I get so much hostility for this. How dare I? I am accused of playing a victim because I am after all here, openly gay, and no one has killed me. Otherwise, I would not be here. It is enraging to be told this for three very simple reasons.
One, because it is a continuation of the denial of the violence we face.
Two, because I am alive not because homophobes haven’t tried to kill me, but because they have failed.
And three because I do not have to play victim when every single day this homophobic country victimizes me.
There is so much pressure to not interrupt the natural flow of things. Because heterosexuals do not want to hear about the death of queer people. Life is hard enough already. If there’s anything they hate, it is to be confronted with the implications of the violence of their institutions. They are entangled, all of them, in a competition to shirk culpability.
I love queer people. Go and hold those that don’t love queer people to account.
I don’t love queer people but I don’t hate them either. Go and hold those who hate queer people to account.
I hate queer people but that doesn’t mean I support violence against them. Go and hold those who support violence against queer people to account.
I support violence against queer people, yes, but that doesn’t mean I attack them so I’m actually not your primary problem. And so on.
And so it becomes a radical act to talk about homophobic violence outside queer spaces. It becomes a reeducative and political act. A militant refute of queer erasure. In Nigeria, being openly queer is worse than being queer because it pours rainbow confetti into the well oiled machinery of state violence and erasure. It brandishes a dangerous nonconformity that negates all the myths on which the demonization and pathologization of queer identities is built. Now in place of a dangerous obscure novelty, you have a human being. Now when they say abomination, I can tell them to spell it so I can laugh in their face as they try to understand why I am not ashamed, why I am not plagued by internal anguish, why I do not want a cure. Bones, broken bones, are the stories of my fallen brothers and sisters I carry with me into sanctified spaces. I breathe life into their pasts, even those I never met. Hopefully they can live once more in the dreams of those who stayed silent while they died.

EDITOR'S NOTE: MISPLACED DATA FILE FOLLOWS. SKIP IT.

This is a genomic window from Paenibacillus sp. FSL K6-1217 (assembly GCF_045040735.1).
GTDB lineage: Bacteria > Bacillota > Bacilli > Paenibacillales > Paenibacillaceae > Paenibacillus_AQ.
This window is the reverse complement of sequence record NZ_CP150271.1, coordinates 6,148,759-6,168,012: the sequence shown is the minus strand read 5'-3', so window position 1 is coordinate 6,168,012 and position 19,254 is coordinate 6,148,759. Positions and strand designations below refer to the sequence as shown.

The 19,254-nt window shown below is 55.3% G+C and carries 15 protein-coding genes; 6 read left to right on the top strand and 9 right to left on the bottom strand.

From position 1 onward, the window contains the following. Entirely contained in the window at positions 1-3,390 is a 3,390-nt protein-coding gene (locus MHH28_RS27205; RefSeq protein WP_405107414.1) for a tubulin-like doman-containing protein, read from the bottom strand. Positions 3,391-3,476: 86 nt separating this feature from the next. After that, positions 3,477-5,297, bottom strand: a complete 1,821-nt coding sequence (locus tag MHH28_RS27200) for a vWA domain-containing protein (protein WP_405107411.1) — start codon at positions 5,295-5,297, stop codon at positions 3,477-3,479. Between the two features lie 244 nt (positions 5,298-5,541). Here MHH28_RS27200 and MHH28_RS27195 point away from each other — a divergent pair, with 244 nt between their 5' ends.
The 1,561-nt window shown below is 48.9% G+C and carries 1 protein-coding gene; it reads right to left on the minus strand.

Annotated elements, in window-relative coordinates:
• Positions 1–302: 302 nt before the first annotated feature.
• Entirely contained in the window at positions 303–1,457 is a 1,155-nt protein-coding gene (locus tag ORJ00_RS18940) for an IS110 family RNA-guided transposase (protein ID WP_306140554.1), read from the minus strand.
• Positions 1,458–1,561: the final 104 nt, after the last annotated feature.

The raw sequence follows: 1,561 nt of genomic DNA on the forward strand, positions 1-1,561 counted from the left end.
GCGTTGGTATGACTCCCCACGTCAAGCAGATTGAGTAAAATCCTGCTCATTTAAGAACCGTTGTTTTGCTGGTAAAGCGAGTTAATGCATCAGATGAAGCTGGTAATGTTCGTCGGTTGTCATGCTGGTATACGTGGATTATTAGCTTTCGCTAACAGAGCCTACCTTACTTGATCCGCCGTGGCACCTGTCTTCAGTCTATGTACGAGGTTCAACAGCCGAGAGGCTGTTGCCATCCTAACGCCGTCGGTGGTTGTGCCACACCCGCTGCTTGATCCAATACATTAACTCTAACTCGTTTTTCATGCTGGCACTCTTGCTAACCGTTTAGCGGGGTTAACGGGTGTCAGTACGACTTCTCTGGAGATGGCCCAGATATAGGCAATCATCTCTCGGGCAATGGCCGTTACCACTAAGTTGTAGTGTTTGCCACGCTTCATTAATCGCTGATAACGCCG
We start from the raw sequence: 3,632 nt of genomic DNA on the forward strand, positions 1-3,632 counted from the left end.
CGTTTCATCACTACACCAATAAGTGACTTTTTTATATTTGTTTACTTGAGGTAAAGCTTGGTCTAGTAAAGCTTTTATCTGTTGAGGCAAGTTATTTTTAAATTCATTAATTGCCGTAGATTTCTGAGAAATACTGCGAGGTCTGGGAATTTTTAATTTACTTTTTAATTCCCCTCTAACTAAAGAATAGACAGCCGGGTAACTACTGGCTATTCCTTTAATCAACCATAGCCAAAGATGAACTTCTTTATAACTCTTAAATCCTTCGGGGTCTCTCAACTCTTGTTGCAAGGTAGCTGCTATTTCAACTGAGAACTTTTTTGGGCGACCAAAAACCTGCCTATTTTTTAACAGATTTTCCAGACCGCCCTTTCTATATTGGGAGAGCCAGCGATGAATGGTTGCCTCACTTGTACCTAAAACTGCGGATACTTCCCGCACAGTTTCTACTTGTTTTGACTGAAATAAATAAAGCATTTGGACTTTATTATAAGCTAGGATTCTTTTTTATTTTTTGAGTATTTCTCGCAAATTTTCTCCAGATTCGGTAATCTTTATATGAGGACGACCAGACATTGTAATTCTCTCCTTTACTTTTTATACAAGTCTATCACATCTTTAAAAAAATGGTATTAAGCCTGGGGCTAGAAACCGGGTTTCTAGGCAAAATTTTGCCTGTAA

Part 3 — Fingers That Heal
They ask how we can find pride in all this. It’s an interesting question now that I think of it. I am looking at my fingers. I tell this boy I love that my fingers are actually very beautiful, that they are the most beautiful things ever. They are long, elegant, strong, full of anti-imperialist communist rage, full of resolve and resoluteness. He takes them in his hands and looks at them. He knows they’re beautiful but he won’t say that. He smiles instead. These fingers have reached into the deepest bowels of this hateful earth to find me hope, to save me from despair. With them, I have covered my face from blunt force. With them I have repudiated every last stroke of negation. With them I have loved my self.
They are rich depositories of revolutionary commitment to my freedom. So many pages have they turned and so many words have they calligraphed on paper and signed with my name. Look at them. Resistance. Queerness. Unabashed unashamed queerness. Pride, pride like a mouth full of song.